Tag Archives: side effects

To fast or not to fast

TO EAT OR NOT TO EAT…DURING CHEMOTHERAPY To humbly paraphrase Shakespeare, the question is “whether ‘tis better to…ban sugar from your diet, or bulk up on high-protein meals…” The internet is full of raging debates, fervid testimonials and opinions about what you should or shouldn’t eat when you’re being treated for cancer.  One of the most common chat topics is whether you should cut out ‘sugar’ to decrease the amount of “fuel” available for voracious cancer cells. If only cancer, and nutrition, were so simple. But every kind of calorie is fuel, every cell uses fuel, and cells become cancerous in many different ways.   But thankfully, scientists are working hard

Highlights from ASCO 2011

While there weren’t new blockbuster announcements for colorectal cancer this year at the American Society for Clinical Oncology’s (ASCO) Annual Meeting, there was plenty of focus on making what we already have work better and on choosing the patients who will benefit the most from treatments, as well as those who might not be helped at all. (Note, many of these issues will be discussed in detail on our upcoming patient webinar.) Highlights: While adding oxaliplatin to 5-FU improves five year survival slightly for stage II colon cancer, it increases side effects, particularly tingling and numbness in the feet.  An analysis of several NSABP trials found that two or three

Effexor Reduces Pain from Cold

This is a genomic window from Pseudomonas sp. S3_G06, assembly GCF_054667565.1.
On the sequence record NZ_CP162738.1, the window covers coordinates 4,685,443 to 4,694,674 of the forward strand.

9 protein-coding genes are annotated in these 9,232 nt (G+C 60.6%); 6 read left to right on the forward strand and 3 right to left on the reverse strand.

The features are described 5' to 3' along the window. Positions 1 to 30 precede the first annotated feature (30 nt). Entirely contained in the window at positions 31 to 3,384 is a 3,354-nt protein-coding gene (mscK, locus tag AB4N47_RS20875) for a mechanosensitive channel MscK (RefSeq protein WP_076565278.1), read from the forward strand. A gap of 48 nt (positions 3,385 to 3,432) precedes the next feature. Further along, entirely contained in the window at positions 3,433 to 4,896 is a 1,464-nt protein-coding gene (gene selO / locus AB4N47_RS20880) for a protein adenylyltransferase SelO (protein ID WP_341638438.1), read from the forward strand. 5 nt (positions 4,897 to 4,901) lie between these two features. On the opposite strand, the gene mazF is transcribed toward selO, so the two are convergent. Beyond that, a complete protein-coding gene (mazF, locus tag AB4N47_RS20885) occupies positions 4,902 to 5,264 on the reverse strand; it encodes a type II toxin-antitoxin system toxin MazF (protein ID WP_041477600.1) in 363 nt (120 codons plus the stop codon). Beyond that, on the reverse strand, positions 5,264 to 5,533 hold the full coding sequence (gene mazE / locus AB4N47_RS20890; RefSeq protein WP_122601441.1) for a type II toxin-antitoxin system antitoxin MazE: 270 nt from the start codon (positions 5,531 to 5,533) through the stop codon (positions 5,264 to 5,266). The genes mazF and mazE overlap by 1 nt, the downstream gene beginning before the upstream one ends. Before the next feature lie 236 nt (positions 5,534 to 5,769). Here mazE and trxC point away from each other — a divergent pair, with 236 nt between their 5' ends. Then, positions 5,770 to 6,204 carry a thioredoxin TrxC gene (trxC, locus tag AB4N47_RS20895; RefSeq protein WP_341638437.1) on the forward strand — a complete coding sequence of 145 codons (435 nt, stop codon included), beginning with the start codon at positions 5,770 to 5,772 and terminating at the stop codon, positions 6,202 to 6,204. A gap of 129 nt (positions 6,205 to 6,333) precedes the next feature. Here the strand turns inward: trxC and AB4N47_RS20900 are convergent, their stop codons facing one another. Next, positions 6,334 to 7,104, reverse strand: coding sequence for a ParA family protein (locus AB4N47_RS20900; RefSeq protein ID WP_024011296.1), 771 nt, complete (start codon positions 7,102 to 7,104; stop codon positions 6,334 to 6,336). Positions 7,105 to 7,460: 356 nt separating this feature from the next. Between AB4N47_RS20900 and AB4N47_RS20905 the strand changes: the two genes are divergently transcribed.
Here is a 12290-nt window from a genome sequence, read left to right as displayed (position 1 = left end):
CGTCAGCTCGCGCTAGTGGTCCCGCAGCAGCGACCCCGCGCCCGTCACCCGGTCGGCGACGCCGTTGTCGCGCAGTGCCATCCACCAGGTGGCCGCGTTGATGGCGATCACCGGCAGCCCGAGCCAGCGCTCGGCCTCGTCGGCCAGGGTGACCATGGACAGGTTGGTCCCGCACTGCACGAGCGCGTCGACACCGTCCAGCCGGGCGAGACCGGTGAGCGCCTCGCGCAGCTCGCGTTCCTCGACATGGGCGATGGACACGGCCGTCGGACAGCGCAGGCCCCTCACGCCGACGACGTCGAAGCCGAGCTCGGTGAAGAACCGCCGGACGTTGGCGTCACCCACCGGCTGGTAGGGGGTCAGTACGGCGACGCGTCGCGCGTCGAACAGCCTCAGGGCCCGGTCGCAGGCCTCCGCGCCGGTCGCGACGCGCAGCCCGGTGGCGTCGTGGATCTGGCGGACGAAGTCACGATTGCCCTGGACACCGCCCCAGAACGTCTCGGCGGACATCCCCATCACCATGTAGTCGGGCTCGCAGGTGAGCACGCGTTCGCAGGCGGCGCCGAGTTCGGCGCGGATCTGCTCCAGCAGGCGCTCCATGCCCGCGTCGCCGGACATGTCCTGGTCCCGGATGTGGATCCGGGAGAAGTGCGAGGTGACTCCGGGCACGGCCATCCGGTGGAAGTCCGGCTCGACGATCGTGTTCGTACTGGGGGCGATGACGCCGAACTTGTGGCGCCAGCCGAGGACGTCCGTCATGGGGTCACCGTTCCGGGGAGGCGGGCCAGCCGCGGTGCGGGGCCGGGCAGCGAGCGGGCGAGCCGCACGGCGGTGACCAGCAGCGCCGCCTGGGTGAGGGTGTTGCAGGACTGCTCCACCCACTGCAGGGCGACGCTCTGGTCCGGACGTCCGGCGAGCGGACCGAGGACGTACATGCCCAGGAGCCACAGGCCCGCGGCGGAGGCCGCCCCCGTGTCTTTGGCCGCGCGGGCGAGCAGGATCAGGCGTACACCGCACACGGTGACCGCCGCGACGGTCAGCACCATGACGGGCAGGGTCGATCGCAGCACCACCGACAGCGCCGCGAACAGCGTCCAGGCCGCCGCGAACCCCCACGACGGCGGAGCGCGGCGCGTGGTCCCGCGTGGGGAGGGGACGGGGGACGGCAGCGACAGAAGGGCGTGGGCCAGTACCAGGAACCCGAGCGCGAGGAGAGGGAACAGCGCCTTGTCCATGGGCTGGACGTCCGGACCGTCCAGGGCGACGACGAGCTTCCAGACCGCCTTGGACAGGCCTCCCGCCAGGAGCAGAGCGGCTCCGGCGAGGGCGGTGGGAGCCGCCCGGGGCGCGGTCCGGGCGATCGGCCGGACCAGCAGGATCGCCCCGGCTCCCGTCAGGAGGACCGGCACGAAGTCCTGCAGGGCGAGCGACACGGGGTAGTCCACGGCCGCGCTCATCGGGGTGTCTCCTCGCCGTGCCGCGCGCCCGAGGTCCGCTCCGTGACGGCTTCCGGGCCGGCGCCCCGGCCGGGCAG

Colorectal cancer patients getting oxaliplatin quickly learn to avoid cold. Drinks with ice, chilly air, even opening the freezer can produce sudden, sharp pain, burning, or an unpleasant pins and needle feeling in their throat and hands. A small study has found that venlafaxine (Effexor) can completely eliminate acute neurotoxicity from oxaliplatin in about 1 out of 3 people.  More than half of patients who took it had more than 50 percent relief from symptoms.

Cancer Patients Fatigued Before Treatment Begins

Cancer patients are often very tired, a bone-weary fatigue that doesn’t get better with rest.  Fatigue is the most common complaint from patients during chemotherapy.  However, a recent study found that one in four patients are already severely fatigued before treatment ever begins. Severe fatigue was most common in patients with gastrointestinal cancer, where almost one in three were fatigued at diagnosis.

Several Studies Show Evidence that Chewing Gum Helps After Colon Surgery

Five randomized studies have shown that chewing gum after colon surgery reduces the time it takes for patients to pass gas and have a bowel movement. Patients in the studies chewed sugarless gum from 5 to 45 minutes, three times a day after surgery.  Control groups had similar surgeries but didn’t chew gum. There was a trend toward leaving the hospital sooner, but the studies were too small to definitely show fewer hospital days for the gum chewers. Still, the study authors wrote, The potential cost savings from the reduction of even one postoperative day compared with the cost of several sticks of chewing gum are huge. During intestinal surgery,